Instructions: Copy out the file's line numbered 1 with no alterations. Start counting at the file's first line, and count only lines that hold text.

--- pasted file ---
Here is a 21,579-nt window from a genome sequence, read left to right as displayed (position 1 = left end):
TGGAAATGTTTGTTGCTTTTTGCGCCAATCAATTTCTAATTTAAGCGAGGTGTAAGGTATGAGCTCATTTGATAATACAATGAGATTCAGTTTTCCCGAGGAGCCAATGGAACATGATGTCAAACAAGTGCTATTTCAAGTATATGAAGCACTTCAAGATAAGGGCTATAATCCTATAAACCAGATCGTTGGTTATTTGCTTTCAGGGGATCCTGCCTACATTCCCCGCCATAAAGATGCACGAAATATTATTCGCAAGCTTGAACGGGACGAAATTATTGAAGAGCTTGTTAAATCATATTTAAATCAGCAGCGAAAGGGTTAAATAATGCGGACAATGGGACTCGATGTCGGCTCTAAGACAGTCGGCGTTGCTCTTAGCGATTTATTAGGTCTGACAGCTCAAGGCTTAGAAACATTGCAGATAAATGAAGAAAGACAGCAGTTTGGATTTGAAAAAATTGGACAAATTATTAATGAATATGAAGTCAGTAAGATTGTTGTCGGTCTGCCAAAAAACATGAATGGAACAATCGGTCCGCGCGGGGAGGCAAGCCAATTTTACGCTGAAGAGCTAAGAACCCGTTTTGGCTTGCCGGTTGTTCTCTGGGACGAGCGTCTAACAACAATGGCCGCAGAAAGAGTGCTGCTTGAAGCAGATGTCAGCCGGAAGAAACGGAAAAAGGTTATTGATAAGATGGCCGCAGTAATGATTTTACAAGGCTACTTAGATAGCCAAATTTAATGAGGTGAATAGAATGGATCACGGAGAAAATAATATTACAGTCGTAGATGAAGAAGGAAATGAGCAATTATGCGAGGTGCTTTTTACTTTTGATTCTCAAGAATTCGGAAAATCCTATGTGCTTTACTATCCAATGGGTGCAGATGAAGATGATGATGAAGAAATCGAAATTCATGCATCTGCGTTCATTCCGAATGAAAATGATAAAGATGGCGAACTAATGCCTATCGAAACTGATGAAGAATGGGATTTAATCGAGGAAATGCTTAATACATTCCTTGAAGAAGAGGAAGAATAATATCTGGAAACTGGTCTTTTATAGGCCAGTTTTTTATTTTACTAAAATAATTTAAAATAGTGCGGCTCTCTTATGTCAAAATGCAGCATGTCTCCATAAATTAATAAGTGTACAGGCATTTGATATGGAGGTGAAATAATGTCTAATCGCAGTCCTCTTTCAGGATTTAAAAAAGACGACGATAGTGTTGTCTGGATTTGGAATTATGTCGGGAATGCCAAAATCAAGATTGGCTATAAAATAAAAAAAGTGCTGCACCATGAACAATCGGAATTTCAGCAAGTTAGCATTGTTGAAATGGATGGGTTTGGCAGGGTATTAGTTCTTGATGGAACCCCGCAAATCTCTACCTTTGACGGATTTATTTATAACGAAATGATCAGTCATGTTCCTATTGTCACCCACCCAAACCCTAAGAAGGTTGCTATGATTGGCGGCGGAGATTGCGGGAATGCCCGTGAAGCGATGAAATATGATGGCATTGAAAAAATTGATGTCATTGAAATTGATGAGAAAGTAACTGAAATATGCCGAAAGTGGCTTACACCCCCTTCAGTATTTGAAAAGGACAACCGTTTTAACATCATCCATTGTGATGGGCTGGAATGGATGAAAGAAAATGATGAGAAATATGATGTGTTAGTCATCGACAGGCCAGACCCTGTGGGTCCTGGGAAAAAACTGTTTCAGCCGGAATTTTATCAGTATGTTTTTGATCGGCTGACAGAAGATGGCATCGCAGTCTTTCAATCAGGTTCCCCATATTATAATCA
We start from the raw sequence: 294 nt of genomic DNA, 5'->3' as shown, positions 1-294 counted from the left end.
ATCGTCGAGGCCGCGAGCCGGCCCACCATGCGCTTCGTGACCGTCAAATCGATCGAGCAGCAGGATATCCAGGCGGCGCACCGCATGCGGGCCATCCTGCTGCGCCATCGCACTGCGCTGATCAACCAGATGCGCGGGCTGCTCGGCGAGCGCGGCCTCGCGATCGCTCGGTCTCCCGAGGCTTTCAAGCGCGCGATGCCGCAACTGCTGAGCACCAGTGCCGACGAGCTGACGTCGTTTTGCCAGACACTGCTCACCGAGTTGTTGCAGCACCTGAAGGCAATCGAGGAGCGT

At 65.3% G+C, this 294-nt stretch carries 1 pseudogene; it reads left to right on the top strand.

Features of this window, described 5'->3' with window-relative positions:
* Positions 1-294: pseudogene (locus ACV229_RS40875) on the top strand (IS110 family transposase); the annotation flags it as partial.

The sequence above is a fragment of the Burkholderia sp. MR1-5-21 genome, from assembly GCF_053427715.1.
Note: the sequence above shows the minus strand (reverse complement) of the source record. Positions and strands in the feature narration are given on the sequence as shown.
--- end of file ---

Here is a 21,579-nt window from a genome sequence, read left to right as displayed (position 1 = left end):